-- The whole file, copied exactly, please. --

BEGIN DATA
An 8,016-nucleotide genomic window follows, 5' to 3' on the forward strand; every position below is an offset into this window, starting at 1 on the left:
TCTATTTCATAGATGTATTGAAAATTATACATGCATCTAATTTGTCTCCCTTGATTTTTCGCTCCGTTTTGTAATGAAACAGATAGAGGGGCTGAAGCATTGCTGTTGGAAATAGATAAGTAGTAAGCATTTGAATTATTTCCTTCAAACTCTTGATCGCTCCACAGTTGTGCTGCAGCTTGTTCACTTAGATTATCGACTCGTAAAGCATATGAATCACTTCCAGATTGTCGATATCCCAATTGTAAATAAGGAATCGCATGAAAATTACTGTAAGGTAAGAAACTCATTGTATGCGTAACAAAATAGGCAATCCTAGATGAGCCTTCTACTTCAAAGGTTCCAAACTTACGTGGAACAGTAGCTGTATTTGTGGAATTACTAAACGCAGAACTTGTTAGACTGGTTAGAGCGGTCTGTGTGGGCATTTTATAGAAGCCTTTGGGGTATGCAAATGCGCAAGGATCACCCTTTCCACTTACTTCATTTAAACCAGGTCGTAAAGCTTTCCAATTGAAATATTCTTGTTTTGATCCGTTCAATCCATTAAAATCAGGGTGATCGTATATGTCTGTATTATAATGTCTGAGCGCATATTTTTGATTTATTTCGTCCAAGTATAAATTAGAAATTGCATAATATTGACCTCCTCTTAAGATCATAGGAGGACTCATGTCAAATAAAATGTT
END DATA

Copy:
An 8,016-nucleotide genomic window follows, 5' to 3' on the forward strand; every position below is an offset into this window, starting at 1 on the left:
TCTATTTCATAGATGTATTGAAAATTATACATGCATCTAATTTGTCTCCCTTGATTTTTCGCTCCGTTTTGTAATGAAACAGATAGAGGGGCTGAAGCATTGCTGTTGGAAATAGATAAGTAGTAAGCATTTGAATTATTTCCTTCAAACTCTTGATCGCTCCACAGTTGTGCTGCAGCTTGTTCACTTAGATTATCGACTCGTAAAGCATATGAATCACTTCCAGATTGTCGATATCCCAATTGTAAATAAGGAATCGCATGAAAATTACTGTAAGGTAAGAAACTCATTGTATGCGTAACAAAATAGGCAATCCTAGATGAGCCTTCTACTTCAAAGGTTCCAAACTTACGTGGAACAGTAGCTGTATTTGTGGAATTACTAAACGCAGAACTTGTTAGACTGGTTAGAGCGGTCTGTGTGGGCATTTTATAGAAGCCTTTGGGGTATGCAAATGCGCAAGGATCACCCTTTCCACTTACTTCATTTAAACCAGGTCGTAAAGCTTTCCAATTGAAATATTCTTGTTTTGATCCGTTCAATCCATTAAAATCAGGGTGATCGTATATGTCTGTATTATAATGTCTGAGCGCATATTTTTGATTTATTTCGTCCAAGTATAAATTAGAAATTGCATAATATTGACCTCCTCTTAAGATCATAGGAGGACTCATGTCAAATAAAATGTT